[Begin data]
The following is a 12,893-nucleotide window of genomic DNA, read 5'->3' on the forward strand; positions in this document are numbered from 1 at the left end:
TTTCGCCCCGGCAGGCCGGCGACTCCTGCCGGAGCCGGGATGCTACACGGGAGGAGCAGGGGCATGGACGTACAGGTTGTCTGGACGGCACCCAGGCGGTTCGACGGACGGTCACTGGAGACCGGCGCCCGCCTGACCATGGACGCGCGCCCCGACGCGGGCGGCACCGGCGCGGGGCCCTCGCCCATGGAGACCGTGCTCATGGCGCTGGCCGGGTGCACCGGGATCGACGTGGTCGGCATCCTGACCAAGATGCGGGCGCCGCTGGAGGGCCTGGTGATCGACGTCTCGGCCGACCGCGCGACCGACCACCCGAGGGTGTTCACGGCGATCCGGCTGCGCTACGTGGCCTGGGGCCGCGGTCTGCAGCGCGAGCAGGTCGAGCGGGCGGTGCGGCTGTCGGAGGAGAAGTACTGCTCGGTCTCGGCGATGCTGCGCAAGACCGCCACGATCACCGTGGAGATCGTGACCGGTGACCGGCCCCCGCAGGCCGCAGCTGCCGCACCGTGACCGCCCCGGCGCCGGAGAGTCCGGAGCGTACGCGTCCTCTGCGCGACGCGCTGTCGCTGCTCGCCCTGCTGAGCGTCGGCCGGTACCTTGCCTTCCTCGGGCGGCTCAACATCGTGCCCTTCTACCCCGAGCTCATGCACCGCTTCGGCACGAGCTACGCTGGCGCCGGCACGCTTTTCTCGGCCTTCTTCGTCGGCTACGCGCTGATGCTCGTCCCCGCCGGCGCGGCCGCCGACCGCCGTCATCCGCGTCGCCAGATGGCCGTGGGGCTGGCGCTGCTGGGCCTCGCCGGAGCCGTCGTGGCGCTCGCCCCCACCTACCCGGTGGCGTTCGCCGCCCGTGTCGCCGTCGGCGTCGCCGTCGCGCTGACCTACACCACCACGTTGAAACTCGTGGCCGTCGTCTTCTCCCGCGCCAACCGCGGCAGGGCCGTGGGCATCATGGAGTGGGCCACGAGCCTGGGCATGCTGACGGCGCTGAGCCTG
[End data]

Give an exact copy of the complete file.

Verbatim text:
The following is a 12,893-nucleotide window of genomic DNA, read 5'->3' on the forward strand; positions in this document are numbered from 1 at the left end:
TTTCGCCCCGGCAGGCCGGCGACTCCTGCCGGAGCCGGGATGCTACACGGGAGGAGCAGGGGCATGGACGTACAGGTTGTCTGGACGGCACCCAGGCGGTTCGACGGACGGTCACTGGAGACCGGCGCCCGCCTGACCATGGACGCGCGCCCCGACGCGGGCGGCACCGGCGCGGGGCCCTCGCCCATGGAGACCGTGCTCATGGCGCTGGCCGGGTGCACCGGGATCGACGTGGTCGGCATCCTGACCAAGATGCGGGCGCCGCTGGAGGGCCTGGTGATCGACGTCTCGGCCGACCGCGCGACCGACCACCCGAGGGTGTTCACGGCGATCCGGCTGCGCTACGTGGCCTGGGGCCGCGGTCTGCAGCGCGAGCAGGTCGAGCGGGCGGTGCGGCTGTCGGAGGAGAAGTACTGCTCGGTCTCGGCGATGCTGCGCAAGACCGCCACGATCACCGTGGAGATCGTGACCGGTGACCGGCCCCCGCAGGCCGCAGCTGCCGCACCGTGACCGCCCCGGCGCCGGAGAGTCCGGAGCGTACGCGTCCTCTGCGCGACGCGCTGTCGCTGCTCGCCCTGCTGAGCGTCGGCCGGTACCTTGCCTTCCTCGGGCGGCTCAACATCGTGCCCTTCTACCCCGAGCTCATGCACCGCTTCGGCACGAGCTACGCTGGCGCCGGCACGCTTTTCTCGGCCTTCTTCGTCGGCTACGCGCTGATGCTCGTCCCCGCCGGCGCGGCCGCCGACCGCCGTCATCCGCGTCGCCAGATGGCCGTGGGGCTGGCGCTGCTGGGCCTCGCCGGAGCCGTCGTGGCGCTCGCCCCCACCTACCCGGTGGCGTTCGCCGCCCGTGTCGCCGTCGGCGTCGCCGTCGCGCTGACCTACACCACCACGTTGAAACTCGTGGCCGTCGTCTTCTCCCGCGCCAACCGCGGCAGGGCCGTGGGCATCATGGAGTGGGCCACGAGCCTGGGCATGCTGACGGCGCTGAGCCTG